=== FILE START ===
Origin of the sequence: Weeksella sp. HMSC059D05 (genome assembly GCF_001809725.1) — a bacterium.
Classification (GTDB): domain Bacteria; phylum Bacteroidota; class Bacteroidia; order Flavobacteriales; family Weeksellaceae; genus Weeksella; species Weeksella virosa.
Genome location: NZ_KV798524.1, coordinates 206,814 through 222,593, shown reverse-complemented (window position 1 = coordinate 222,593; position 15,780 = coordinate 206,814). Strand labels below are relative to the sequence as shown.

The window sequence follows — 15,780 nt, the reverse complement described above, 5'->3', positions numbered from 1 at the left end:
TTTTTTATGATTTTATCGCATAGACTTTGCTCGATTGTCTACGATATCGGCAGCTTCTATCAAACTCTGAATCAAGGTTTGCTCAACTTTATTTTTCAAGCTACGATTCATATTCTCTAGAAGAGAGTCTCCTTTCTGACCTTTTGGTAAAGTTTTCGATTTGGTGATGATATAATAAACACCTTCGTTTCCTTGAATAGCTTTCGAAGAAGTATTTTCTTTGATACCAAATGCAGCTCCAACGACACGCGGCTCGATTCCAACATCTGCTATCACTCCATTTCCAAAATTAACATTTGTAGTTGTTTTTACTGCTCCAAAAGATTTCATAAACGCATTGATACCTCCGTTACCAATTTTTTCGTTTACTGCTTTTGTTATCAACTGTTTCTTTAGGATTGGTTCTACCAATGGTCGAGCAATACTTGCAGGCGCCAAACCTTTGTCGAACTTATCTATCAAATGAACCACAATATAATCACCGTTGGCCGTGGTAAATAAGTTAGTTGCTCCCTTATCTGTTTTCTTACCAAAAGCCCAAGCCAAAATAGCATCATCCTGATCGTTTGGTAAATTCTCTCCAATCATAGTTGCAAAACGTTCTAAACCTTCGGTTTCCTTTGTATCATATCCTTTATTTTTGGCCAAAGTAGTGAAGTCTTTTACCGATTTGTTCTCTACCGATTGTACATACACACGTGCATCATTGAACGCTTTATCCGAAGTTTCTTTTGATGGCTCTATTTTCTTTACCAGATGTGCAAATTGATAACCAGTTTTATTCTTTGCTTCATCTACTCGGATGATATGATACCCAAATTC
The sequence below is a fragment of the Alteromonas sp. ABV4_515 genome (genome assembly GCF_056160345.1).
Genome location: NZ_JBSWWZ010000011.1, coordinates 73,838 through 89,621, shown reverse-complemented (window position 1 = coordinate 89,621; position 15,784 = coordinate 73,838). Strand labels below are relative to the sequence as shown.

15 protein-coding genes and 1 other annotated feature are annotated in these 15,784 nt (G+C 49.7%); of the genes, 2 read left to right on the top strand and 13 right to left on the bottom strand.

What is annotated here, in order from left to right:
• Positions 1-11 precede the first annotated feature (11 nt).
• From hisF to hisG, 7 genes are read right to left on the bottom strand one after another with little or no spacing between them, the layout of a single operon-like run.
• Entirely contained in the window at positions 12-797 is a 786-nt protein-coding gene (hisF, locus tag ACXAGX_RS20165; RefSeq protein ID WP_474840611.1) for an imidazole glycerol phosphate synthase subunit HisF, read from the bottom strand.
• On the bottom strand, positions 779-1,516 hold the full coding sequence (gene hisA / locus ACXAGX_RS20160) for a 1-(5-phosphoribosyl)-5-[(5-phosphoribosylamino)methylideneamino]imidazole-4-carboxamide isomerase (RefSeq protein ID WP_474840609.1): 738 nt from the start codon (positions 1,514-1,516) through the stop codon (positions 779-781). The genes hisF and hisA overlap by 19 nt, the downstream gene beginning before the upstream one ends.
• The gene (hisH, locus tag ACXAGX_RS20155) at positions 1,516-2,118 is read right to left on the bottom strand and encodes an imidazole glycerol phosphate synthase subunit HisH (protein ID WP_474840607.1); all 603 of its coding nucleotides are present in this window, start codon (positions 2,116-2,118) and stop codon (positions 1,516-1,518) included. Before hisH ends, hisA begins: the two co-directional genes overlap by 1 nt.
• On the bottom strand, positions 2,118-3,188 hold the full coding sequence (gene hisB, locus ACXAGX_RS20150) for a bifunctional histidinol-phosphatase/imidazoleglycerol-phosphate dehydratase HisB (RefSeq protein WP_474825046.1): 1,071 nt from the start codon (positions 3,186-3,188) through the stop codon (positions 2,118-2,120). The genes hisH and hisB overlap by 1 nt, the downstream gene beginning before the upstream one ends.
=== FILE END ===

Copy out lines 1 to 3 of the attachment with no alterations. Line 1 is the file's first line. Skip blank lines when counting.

Origin of the sequence: Weeksella sp. HMSC059D05 (genome assembly GCF_001809725.1) — a bacterium.
Classification (GTDB): domain Bacteria; phylum Bacteroidota; class Bacteroidia; order Flavobacteriales; family Weeksellaceae; genus Weeksella; species Weeksella virosa.
Genome location: NZ_KV798524.1, coordinates 206,814 through 222,593, shown reverse-complemented (window position 1 = coordinate 222,593; position 15,780 = coordinate 206,814). Strand labels below are relative to the sequence as shown.